Presented by the Technology Learning Network and National Affiliate branches of NSBA, today’s session on harnessing the power of technology reflected the kind of learning environment schools must offer in the 21st century: collaborative, interactive, and relevant.
“What is innovation?” asked K. David Weidner, a former district administrator, teacher, and now education consultant who led the afternoon workshop, using questions to drive discussion among the group of mostly school board members.
New ground, great ideas, said a few audience members.
“Do we oftentimes think that innovative things are novel?” Weidner probed. “But does innovation have to be new?”
After receiving several nods from the audience, Weidner asked whether technology was working in their district, if it was new, and what made it exciting.
One board member from Fort Washington, Wis., talked about her district’s use of Project Lead the Way, which works with middle and high schools to boost student interest in STEM subjects by training teachers and providing curriculum to schools.
“It’s exciting to watch the students using technology, watching 21st century skills in action,” she said.
Another board member from Arkansas this time, talked about how her small, rural district had been able to secure grant monies to fund its one-to-one computing program.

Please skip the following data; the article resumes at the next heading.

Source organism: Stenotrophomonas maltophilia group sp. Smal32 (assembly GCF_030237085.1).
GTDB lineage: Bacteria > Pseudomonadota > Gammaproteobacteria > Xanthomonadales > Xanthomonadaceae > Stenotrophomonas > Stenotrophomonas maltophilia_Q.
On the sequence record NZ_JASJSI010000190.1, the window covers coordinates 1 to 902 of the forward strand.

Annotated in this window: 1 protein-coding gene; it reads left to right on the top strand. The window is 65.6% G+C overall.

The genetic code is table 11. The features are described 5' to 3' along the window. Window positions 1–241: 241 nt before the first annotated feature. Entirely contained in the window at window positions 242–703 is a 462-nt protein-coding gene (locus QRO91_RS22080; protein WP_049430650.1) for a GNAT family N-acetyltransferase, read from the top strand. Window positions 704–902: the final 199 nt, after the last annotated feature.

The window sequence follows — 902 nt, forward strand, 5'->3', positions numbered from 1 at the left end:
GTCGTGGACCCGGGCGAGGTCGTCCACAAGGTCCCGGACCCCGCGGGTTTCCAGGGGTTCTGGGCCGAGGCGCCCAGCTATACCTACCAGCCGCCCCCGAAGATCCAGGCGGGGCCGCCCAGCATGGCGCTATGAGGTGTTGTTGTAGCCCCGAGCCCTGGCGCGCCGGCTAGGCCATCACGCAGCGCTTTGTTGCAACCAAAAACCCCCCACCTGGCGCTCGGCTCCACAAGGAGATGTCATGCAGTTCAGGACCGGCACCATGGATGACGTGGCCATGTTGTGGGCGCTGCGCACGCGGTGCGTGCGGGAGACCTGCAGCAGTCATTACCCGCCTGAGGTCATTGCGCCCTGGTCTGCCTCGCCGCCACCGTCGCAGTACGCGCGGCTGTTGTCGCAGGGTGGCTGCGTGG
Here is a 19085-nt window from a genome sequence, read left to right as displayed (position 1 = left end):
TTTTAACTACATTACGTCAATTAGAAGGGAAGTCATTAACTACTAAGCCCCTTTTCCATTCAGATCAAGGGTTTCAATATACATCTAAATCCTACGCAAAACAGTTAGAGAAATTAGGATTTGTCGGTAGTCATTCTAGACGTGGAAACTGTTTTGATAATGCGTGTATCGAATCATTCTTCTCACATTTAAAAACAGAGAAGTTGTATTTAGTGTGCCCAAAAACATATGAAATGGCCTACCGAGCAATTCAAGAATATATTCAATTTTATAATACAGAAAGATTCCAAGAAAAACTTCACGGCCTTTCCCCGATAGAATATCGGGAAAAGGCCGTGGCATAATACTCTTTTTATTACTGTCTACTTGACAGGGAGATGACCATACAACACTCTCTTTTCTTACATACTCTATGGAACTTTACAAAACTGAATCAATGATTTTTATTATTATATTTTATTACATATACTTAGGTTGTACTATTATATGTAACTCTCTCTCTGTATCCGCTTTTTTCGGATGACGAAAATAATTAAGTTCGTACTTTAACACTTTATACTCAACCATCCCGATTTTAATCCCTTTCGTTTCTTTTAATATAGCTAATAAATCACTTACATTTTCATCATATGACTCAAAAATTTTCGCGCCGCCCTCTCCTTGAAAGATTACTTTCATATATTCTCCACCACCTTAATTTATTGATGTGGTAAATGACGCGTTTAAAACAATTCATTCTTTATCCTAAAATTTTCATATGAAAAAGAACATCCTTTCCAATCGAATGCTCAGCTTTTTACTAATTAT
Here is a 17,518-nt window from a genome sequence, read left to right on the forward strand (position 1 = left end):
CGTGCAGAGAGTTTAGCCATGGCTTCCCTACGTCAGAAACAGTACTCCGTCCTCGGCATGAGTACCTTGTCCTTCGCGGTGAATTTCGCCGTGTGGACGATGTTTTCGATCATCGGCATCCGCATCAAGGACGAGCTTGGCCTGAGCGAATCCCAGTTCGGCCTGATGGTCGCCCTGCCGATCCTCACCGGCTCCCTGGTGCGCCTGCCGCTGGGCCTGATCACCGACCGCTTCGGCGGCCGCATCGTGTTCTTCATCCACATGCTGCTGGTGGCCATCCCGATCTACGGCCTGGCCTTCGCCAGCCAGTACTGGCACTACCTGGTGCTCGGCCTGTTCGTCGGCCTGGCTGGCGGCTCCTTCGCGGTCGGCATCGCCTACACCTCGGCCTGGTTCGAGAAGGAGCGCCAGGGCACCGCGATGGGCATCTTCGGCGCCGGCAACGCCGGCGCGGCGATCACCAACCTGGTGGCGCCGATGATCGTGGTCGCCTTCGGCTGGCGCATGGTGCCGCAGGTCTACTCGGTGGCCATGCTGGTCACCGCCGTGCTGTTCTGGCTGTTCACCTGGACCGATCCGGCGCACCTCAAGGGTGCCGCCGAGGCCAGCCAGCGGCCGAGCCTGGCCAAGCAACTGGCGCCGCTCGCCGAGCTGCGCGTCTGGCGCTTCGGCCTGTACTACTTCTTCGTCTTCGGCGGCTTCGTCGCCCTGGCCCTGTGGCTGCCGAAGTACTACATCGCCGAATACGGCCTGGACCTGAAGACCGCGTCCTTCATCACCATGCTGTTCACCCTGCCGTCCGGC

“We’re changing from a traditional way of learning to a more problem-based learning model,” she said.
Yet another audience member talked about how his district’s high school English department used iPod Touches to teach Romeo in Juliet in high school.
“They download different narrative versions of it, taking exams on the iPod Touch,” he said. “The kids are excited about it, and it’s tough to get kids excited about Shakespeare.”
According to the Horizon Report 2010, which reports on education technology trends, Weidner says collaborative-learning environments and cloud computing like Google Docs will become widely used practices in schools, while mobile phones and educational gaming will be more prevalent in two to three years.
“Technology is increasingly a means for empowering students and continues to profoundly affect the way we work, collaborate, communicate, and succeed,” Weidner said. “The way we think of learning environments is changing.”